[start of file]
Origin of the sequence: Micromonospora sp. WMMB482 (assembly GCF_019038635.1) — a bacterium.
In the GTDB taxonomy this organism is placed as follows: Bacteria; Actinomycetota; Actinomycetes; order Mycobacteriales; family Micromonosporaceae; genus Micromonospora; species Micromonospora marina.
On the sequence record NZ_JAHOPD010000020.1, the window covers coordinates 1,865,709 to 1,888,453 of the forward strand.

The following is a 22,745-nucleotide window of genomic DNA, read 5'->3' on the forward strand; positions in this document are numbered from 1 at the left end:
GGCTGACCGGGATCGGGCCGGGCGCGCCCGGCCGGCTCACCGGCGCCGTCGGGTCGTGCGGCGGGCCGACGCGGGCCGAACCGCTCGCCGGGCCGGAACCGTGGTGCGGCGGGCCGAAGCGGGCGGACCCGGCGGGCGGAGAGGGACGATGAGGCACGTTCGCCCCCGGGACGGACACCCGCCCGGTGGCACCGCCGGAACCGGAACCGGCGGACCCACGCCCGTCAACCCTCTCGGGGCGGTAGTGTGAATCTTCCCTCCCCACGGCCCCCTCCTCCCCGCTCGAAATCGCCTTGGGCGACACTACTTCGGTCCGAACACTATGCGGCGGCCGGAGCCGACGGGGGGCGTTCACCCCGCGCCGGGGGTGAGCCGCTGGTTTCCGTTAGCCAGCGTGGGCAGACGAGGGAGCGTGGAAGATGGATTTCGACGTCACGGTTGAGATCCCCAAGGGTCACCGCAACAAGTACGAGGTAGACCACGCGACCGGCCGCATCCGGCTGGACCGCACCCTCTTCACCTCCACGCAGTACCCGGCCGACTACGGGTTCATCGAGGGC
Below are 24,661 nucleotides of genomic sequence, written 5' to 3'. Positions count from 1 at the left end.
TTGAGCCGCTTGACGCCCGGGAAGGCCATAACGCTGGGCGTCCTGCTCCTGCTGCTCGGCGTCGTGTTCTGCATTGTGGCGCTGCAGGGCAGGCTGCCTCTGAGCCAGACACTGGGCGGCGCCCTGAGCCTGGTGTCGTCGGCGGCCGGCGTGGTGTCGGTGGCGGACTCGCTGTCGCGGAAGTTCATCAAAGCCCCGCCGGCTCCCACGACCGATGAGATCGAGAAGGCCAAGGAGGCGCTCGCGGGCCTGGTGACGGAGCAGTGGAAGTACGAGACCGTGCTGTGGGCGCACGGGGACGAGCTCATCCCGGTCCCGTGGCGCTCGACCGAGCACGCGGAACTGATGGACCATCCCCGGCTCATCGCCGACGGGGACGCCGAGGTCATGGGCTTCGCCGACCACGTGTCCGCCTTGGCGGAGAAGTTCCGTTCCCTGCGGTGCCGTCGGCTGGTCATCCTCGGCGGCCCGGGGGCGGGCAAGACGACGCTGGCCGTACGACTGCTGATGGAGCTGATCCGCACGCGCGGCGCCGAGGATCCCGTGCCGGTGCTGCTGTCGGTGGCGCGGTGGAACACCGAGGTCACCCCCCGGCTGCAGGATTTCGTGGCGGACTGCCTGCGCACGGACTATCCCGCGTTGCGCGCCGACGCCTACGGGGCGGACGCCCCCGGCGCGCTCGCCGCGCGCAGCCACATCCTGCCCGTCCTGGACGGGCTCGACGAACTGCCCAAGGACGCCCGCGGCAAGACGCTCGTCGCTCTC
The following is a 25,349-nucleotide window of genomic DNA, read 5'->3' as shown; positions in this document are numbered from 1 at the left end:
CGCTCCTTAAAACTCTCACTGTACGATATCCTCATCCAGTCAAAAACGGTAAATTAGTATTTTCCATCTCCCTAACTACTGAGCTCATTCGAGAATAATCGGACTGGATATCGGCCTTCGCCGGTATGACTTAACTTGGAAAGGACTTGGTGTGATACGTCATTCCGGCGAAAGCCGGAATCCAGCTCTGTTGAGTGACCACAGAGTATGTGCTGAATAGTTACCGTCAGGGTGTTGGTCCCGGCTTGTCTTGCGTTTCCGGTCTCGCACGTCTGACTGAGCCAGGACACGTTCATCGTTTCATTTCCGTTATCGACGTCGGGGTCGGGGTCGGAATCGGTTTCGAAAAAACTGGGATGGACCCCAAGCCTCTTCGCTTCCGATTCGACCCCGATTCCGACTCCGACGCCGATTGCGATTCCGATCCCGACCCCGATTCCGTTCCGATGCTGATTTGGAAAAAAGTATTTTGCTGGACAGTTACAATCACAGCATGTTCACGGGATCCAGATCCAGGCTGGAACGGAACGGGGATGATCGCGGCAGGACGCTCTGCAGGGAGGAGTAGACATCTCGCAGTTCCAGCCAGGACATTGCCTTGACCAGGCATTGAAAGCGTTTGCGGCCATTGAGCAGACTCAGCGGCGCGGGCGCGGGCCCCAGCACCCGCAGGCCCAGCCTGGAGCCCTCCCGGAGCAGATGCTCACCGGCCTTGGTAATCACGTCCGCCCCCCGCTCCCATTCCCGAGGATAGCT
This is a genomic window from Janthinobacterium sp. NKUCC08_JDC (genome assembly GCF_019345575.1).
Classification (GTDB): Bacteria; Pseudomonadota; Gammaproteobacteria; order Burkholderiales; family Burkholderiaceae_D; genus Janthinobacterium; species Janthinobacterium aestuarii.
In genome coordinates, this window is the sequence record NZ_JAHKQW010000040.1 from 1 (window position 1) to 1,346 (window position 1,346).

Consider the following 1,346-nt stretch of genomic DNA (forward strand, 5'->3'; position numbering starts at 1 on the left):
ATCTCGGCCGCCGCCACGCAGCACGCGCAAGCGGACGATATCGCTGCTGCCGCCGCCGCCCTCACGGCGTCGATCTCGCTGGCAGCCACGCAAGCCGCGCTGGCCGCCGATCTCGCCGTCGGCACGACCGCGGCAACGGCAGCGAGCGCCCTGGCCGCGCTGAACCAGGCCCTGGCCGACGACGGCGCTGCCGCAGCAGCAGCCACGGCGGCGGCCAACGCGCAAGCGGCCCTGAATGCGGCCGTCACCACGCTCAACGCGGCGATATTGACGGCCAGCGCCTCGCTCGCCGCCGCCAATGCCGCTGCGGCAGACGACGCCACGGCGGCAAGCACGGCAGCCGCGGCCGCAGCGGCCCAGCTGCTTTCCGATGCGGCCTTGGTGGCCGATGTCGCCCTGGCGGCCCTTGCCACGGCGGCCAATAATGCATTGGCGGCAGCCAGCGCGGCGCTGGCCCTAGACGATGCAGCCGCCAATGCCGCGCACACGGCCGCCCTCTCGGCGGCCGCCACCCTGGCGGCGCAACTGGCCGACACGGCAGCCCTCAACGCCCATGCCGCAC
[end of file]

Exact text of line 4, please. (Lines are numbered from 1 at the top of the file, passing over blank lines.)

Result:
The following is a 22,745-nucleotide window of genomic DNA, read 5'->3' on the forward strand; positions in this document are numbered from 1 at the left end: